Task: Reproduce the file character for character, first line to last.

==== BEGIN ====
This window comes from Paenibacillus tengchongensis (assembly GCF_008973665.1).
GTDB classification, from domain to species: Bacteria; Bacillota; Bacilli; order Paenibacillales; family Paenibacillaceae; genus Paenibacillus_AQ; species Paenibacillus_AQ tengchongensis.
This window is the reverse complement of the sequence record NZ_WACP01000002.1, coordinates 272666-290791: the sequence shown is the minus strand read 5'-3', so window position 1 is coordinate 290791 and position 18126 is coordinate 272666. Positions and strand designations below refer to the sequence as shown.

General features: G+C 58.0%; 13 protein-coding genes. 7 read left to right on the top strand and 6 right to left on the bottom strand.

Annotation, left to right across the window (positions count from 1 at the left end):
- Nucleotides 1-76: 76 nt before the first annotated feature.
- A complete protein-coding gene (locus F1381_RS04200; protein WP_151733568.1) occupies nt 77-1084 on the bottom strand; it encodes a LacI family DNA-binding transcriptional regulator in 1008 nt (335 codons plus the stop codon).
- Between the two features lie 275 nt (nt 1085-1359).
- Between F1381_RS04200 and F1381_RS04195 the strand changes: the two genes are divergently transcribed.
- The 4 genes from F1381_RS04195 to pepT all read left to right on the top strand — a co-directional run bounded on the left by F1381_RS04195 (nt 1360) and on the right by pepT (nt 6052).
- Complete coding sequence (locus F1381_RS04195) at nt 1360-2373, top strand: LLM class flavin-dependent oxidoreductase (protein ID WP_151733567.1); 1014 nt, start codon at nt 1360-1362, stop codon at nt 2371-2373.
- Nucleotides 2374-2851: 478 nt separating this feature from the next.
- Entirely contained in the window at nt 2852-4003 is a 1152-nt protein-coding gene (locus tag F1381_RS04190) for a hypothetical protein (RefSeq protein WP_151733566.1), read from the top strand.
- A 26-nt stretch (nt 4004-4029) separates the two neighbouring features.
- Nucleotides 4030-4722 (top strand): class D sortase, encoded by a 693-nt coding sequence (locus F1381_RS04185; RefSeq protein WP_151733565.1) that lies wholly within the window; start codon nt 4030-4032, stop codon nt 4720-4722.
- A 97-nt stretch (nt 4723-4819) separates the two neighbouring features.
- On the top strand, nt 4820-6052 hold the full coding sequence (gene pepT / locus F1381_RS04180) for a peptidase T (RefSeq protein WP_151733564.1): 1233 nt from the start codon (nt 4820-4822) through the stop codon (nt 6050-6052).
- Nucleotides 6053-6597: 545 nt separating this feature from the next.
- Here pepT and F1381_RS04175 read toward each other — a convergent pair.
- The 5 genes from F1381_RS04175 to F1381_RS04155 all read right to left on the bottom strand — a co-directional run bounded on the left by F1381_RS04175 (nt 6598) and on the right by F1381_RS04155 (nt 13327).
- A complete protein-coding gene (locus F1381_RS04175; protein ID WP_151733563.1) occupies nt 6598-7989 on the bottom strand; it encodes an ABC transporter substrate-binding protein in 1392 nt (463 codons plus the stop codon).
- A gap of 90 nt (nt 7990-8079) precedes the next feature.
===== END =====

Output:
This window comes from Paenibacillus tengchongensis (assembly GCF_008973665.1).
GTDB classification, from domain to species: Bacteria; Bacillota; Bacilli; order Paenibacillales; family Paenibacillaceae; genus Paenibacillus_AQ; species Paenibacillus_AQ tengchongensis.
This window is the reverse complement of the sequence record NZ_WACP01000002.1, coordinates 272666-290791: the sequence shown is the minus strand read 5'-3', so window position 1 is coordinate 290791 and position 18126 is coordinate 272666. Positions and strand designations below refer to the sequence as shown.

General features: G+C 58.0%; 13 protein-coding genes. 7 read left to right on the top strand and 6 right to left on the bottom strand.

Annotation, left to right across the window (positions count from 1 at the left end):
- Nucleotides 1-76: 76 nt before the first annotated feature.
- A complete protein-coding gene (locus F1381_RS04200; protein WP_151733568.1) occupies nt 77-1084 on the bottom strand; it encodes a LacI family DNA-binding transcriptional regulator in 1008 nt (335 codons plus the stop codon).
- Between the two features lie 275 nt (nt 1085-1359).
- Between F1381_RS04200 and F1381_RS04195 the strand changes: the two genes are divergently transcribed.
- The 4 genes from F1381_RS04195 to pepT all read left to right on the top strand — a co-directional run bounded on the left by F1381_RS04195 (nt 1360) and on the right by pepT (nt 6052).
- Complete coding sequence (locus F1381_RS04195) at nt 1360-2373, top strand: LLM class flavin-dependent oxidoreductase (protein ID WP_151733567.1); 1014 nt, start codon at nt 1360-1362, stop codon at nt 2371-2373.
- Nucleotides 2374-2851: 478 nt separating this feature from the next.
- Entirely contained in the window at nt 2852-4003 is a 1152-nt protein-coding gene (locus tag F1381_RS04190) for a hypothetical protein (RefSeq protein WP_151733566.1), read from the top strand.
- A 26-nt stretch (nt 4004-4029) separates the two neighbouring features.
- Nucleotides 4030-4722 (top strand): class D sortase, encoded by a 693-nt coding sequence (locus F1381_RS04185; RefSeq protein WP_151733565.1) that lies wholly within the window; start codon nt 4030-4032, stop codon nt 4720-4722.
- A 97-nt stretch (nt 4723-4819) separates the two neighbouring features.
- On the top strand, nt 4820-6052 hold the full coding sequence (gene pepT / locus F1381_RS04180) for a peptidase T (RefSeq protein WP_151733564.1): 1233 nt from the start codon (nt 4820-4822) through the stop codon (nt 6050-6052).
- Nucleotides 6053-6597: 545 nt separating this feature from the next.
- Here pepT and F1381_RS04175 read toward each other — a convergent pair.
- The 5 genes from F1381_RS04175 to F1381_RS04155 all read right to left on the bottom strand — a co-directional run bounded on the left by F1381_RS04175 (nt 6598) and on the right by F1381_RS04155 (nt 13327).
- A complete protein-coding gene (locus F1381_RS04175; protein ID WP_151733563.1) occupies nt 6598-7989 on the bottom strand; it encodes an ABC transporter substrate-binding protein in 1392 nt (463 codons plus the stop codon).
- A gap of 90 nt (nt 7990-8079) precedes the next feature.